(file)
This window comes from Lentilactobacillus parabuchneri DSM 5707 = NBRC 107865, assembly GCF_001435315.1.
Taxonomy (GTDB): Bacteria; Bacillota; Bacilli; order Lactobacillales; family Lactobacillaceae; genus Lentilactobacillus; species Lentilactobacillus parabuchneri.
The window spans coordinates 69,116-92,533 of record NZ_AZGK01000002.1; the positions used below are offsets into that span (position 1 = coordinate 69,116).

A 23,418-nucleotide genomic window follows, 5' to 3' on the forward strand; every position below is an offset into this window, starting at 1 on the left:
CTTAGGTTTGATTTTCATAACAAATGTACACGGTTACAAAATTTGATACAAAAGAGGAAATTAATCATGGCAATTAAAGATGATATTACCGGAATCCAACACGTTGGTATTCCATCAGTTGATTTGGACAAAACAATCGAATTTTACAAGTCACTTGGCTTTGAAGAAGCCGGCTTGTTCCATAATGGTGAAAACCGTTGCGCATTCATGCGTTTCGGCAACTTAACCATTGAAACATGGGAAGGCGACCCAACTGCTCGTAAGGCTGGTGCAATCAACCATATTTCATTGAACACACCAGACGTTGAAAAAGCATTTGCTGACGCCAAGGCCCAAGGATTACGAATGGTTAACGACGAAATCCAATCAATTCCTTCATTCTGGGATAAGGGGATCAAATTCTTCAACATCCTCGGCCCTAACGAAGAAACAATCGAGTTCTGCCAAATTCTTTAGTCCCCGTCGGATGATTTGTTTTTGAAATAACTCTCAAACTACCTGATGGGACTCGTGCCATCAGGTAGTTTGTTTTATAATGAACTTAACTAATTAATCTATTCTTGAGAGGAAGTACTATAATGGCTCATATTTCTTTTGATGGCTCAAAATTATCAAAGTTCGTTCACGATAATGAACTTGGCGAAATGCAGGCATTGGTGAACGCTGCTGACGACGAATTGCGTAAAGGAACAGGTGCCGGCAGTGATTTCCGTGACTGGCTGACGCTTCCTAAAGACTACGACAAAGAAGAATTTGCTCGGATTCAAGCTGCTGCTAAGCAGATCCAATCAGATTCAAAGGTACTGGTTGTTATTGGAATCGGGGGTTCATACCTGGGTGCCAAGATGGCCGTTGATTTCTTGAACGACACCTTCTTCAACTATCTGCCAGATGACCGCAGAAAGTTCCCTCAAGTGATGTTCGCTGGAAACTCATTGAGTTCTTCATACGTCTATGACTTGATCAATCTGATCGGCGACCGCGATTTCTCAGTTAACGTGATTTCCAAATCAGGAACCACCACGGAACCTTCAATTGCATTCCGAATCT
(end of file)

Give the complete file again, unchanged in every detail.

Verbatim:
This window comes from Lentilactobacillus parabuchneri DSM 5707 = NBRC 107865, assembly GCF_001435315.1.
Taxonomy (GTDB): Bacteria; Bacillota; Bacilli; order Lactobacillales; family Lactobacillaceae; genus Lentilactobacillus; species Lentilactobacillus parabuchneri.
The window spans coordinates 69,116-92,533 of record NZ_AZGK01000002.1; the positions used below are offsets into that span (position 1 = coordinate 69,116).

A 23,418-nucleotide genomic window follows, 5' to 3' on the forward strand; every position below is an offset into this window, starting at 1 on the left:
CTTAGGTTTGATTTTCATAACAAATGTACACGGTTACAAAATTTGATACAAAAGAGGAAATTAATCATGGCAATTAAAGATGATATTACCGGAATCCAACACGTTGGTATTCCATCAGTTGATTTGGACAAAACAATCGAATTTTACAAGTCACTTGGCTTTGAAGAAGCCGGCTTGTTCCATAATGGTGAAAACCGTTGCGCATTCATGCGTTTCGGCAACTTAACCATTGAAACATGGGAAGGCGACCCAACTGCTCGTAAGGCTGGTGCAATCAACCATATTTCATTGAACACACCAGACGTTGAAAAAGCATTTGCTGACGCCAAGGCCCAAGGATTACGAATGGTTAACGACGAAATCCAATCAATTCCTTCATTCTGGGATAAGGGGATCAAATTCTTCAACATCCTCGGCCCTAACGAAGAAACAATCGAGTTCTGCCAAATTCTTTAGTCCCCGTCGGATGATTTGTTTTTGAAATAACTCTCAAACTACCTGATGGGACTCGTGCCATCAGGTAGTTTGTTTTATAATGAACTTAACTAATTAATCTATTCTTGAGAGGAAGTACTATAATGGCTCATATTTCTTTTGATGGCTCAAAATTATCAAAGTTCGTTCACGATAATGAACTTGGCGAAATGCAGGCATTGGTGAACGCTGCTGACGACGAATTGCGTAAAGGAACAGGTGCCGGCAGTGATTTCCGTGACTGGCTGACGCTTCCTAAAGACTACGACAAAGAAGAATTTGCTCGGATTCAAGCTGCTGCTAAGCAGATCCAATCAGATTCAAAGGTACTGGTTGTTATTGGAATCGGGGGTTCATACCTGGGTGCCAAGATGGCCGTTGATTTCTTGAACGACACCTTCTTCAACTATCTGCCAGATGACCGCAGAAAGTTCCCTCAAGTGATGTTCGCTGGAAACTCATTGAGTTCTTCATACGTCTATGACTTGATCAATCTGATCGGCGACCGCGATTTCTCAGTTAACGTGATTTCCAAATCAGGAACCACCACGGAACCTTCAATTGCATTCCGAATCT